Whisper it, but Rishi Sunak has had a good week

If you have been doing as badly as Rishi Sunak has as prime minister, then it doesn’t take much to register a notable improvement. Yet there is no point in his detractors denying that over the past week he has done just that. First, he got stuck into the issue of Britain’s burgeoning ‘sick note

Sunak’s bungled Rwanda scheme won’t save him

Like a cowboy builder sucking his teeth about unanticipated complications on the job, Rishi Sunak has just pushed back another deadline. The Prime Minister was meant to get flights off to Rwanda this spring but has now given himself until July. And this isn’t even the main job. The actual grand design he is supposed

Why a Labour super-majority is unlikely

In economics, there is a phenomenon known as ‘automatic stabilisers’, which kick in at the onset of a recession. Without politicians having to do anything, state spending on out-of-work benefits increases while the amount of money taken off private citizens in taxes decreases, thereby preventing the economy from going into freefall. Hence wild fluctuations in

Never forget the politicians who pushed gender politics

The great trans hoax is coming to an end. The idea of thousands of people being ‘trapped’ in the wrong body is an interpretation of gender dysphoria that is increasingly being seen as damaging nonsense. The invasive treatment regimes, particularly for teenagers, carried out by the NHS, are unravelling too. And so is the claim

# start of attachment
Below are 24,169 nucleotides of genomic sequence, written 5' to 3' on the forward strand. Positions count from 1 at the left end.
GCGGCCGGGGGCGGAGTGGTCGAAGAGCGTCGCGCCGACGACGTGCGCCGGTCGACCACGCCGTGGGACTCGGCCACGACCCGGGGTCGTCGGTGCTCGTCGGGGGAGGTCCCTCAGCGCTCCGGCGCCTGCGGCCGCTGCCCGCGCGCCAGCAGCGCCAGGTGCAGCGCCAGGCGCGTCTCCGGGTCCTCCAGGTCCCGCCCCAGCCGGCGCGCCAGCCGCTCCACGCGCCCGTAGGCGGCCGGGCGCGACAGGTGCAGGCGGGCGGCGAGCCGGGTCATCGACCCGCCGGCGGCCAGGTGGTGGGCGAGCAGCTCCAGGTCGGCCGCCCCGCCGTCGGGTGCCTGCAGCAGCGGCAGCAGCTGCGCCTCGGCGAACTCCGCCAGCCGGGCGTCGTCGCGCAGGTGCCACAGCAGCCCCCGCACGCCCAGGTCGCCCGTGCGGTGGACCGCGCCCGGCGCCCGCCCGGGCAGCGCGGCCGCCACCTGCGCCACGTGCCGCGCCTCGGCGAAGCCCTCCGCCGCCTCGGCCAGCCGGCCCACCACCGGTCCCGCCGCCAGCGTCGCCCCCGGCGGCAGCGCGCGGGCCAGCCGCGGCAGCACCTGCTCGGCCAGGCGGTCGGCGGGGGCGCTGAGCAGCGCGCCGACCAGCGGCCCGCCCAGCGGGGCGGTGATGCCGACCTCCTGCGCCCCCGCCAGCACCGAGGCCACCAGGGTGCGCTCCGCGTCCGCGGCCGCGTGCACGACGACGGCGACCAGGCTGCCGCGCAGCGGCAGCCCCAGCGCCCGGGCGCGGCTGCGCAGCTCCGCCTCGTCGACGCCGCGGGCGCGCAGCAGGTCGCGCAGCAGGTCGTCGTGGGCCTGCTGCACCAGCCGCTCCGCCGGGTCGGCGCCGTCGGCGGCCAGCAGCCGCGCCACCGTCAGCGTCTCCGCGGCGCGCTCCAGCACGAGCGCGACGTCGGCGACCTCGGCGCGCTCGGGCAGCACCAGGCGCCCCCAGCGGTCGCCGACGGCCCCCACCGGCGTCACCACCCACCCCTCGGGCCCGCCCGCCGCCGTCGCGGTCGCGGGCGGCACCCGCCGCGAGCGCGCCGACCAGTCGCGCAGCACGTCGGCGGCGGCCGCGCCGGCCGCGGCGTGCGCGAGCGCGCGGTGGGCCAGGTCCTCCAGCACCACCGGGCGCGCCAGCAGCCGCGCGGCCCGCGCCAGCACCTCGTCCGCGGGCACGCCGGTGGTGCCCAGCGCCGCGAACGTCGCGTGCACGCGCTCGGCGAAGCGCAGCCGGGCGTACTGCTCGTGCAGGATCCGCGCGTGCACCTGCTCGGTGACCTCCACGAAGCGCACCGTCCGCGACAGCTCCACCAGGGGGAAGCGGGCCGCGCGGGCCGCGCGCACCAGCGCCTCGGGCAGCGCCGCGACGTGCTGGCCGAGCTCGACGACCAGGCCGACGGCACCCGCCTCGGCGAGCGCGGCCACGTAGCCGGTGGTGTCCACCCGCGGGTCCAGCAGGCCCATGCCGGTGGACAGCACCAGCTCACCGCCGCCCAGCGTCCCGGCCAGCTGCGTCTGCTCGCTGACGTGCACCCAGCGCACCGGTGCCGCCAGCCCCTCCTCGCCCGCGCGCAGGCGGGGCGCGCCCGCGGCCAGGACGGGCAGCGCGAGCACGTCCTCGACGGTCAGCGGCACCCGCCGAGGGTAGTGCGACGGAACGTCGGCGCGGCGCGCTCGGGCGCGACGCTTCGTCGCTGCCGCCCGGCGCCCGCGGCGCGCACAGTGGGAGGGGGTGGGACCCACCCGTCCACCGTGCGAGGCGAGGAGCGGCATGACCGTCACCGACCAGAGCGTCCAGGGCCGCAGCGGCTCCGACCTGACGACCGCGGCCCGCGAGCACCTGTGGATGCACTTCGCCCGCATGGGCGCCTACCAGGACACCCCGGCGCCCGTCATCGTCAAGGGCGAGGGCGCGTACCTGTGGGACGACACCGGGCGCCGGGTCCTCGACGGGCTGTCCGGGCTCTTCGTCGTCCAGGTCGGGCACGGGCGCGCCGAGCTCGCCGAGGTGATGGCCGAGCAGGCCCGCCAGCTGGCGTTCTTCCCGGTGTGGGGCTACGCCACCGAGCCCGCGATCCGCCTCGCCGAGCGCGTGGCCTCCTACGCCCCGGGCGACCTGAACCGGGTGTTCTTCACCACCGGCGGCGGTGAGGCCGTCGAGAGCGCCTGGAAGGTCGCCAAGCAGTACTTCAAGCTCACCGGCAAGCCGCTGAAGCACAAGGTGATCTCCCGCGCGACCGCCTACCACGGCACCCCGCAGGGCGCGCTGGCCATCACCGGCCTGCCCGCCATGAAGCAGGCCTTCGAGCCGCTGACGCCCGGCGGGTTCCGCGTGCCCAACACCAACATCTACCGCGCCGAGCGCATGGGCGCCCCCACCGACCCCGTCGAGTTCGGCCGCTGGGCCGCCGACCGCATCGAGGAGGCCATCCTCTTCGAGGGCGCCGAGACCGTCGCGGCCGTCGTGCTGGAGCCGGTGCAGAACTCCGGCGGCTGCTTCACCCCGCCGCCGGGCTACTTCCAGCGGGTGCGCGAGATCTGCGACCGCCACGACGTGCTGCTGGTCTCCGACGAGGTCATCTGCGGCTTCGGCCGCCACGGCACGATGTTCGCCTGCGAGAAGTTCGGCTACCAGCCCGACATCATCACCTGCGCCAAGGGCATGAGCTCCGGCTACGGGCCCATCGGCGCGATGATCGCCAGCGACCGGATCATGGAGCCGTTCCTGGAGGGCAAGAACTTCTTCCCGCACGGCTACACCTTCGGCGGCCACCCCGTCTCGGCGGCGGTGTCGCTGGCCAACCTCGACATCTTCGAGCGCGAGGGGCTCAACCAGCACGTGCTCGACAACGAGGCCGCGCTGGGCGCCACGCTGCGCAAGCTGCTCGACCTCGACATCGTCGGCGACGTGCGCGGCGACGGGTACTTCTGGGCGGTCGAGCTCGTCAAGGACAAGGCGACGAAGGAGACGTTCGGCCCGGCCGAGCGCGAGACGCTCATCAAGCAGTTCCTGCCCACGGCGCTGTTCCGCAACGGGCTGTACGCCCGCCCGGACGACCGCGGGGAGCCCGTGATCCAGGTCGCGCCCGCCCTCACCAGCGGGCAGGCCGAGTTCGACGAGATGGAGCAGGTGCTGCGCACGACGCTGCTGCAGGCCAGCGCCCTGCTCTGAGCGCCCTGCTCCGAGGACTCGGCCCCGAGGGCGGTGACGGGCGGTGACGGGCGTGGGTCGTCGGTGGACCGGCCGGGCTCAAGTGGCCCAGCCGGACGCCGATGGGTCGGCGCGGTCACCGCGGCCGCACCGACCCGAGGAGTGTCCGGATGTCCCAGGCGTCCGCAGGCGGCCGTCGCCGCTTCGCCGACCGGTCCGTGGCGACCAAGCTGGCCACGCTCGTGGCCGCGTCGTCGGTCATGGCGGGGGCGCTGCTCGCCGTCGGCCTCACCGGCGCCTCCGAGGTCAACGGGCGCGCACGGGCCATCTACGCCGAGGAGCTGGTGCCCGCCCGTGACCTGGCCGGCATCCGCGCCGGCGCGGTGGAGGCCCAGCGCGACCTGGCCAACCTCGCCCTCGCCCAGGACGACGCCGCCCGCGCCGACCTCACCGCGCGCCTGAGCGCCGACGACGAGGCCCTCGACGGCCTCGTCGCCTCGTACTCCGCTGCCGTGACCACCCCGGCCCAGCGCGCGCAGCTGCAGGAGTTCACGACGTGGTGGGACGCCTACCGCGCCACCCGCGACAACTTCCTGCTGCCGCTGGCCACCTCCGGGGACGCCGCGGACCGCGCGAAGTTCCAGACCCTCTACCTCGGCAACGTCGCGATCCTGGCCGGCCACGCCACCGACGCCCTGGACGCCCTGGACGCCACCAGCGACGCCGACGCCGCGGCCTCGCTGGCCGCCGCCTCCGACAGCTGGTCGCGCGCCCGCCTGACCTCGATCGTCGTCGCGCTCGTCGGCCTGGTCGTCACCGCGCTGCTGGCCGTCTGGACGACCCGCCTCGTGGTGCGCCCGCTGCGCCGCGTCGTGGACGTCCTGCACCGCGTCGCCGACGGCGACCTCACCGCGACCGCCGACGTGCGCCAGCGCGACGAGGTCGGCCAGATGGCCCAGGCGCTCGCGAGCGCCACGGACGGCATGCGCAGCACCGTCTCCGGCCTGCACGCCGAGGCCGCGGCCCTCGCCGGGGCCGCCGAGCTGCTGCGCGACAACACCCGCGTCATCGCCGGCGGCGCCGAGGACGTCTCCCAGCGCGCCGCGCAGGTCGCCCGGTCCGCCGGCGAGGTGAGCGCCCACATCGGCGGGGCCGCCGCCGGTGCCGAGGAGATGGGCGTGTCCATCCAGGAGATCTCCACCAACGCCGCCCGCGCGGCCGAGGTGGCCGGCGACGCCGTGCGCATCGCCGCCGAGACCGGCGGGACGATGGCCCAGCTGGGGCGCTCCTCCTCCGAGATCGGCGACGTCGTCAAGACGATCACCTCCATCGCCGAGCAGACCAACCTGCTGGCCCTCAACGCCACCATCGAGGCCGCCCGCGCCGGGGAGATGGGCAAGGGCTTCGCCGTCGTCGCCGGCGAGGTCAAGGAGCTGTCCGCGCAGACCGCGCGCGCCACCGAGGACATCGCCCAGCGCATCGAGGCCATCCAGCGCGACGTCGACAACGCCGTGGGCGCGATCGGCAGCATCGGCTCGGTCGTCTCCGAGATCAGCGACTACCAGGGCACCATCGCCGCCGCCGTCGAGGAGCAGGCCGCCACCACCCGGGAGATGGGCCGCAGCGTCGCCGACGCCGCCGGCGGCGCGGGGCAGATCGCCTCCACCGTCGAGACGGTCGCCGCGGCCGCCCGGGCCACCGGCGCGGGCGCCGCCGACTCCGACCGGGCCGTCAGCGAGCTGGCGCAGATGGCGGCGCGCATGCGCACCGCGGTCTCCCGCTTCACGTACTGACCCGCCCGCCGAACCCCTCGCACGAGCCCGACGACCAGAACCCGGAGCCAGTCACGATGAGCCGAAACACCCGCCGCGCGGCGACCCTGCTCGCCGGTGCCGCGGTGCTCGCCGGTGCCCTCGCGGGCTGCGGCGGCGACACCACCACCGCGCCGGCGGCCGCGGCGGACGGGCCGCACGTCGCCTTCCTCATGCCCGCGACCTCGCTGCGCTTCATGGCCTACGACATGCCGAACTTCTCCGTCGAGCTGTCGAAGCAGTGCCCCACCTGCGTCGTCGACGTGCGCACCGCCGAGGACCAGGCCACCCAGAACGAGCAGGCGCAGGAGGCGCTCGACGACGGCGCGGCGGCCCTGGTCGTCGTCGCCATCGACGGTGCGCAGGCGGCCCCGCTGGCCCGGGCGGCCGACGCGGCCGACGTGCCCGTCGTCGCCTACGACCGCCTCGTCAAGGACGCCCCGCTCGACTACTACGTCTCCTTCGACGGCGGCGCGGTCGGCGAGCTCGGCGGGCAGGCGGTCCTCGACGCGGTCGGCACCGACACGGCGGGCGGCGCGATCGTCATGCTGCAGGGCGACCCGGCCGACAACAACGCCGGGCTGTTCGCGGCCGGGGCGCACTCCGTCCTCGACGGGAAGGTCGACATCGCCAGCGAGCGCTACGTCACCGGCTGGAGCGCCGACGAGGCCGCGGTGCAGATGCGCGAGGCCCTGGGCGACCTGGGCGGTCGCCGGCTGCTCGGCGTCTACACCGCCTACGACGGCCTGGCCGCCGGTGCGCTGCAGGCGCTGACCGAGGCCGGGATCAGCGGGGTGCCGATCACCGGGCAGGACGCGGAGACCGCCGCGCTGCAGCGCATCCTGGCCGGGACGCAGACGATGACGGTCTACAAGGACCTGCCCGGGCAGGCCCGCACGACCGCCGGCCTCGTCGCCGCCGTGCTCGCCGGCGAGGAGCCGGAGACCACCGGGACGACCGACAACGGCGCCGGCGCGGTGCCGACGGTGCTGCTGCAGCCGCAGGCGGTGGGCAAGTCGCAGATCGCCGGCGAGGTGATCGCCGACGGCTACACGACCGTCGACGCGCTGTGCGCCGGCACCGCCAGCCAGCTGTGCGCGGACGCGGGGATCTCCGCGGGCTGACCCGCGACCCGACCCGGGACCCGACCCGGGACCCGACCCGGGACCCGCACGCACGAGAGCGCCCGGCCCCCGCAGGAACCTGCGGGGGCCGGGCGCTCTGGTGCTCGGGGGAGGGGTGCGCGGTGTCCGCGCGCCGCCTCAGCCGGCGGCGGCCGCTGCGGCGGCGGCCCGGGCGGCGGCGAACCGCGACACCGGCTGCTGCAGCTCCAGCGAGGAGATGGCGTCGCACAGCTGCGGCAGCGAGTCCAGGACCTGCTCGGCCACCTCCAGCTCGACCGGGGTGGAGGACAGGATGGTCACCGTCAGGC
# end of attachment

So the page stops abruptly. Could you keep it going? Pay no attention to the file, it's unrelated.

The Tories are resigned to an almighty defeat

The herd of Conservative MPs is on the move again, this time obediently setting off towards the abattoir in which the careers of most will meet a grisly end. When historians come to write their accounts of the Conservative administrations of 2015-24, they will have a bewildering variety of ‘worst weeks’ to choose from, but

Rishi Sunak’s empty human rights threat

Is there anyone in Britain who believes that Rishi Sunak will take us out of the European Convention on Human Rights? If there is then that person may also still think they got an absolute bargain when they paid a man in a pub £10,000 in cash to take ownership of Tower Bridge. For the

Farage at 60: there’s more to come

Were I to tell you that the most significant political figure of his age celebrates a landmark birthday this week, you’d probably work out that I could not be referring to Rishi Sunak or Keir Starmer. There would be an argument for suspecting I might be talking about Boris Johnson, given that he was born

Keir Starmer is right to ignore Doreen Lawrence

Is Labour leader Sir Keir Starmer right to have limited the access to and sway held over him by Baroness Lawrence, the mother of murdered black teenager Stephen Lawrence? Lady Lawrence, a Labour peer who was made the party’s race relations adviser by Starmer after he became leader early in 2020, is in no doubt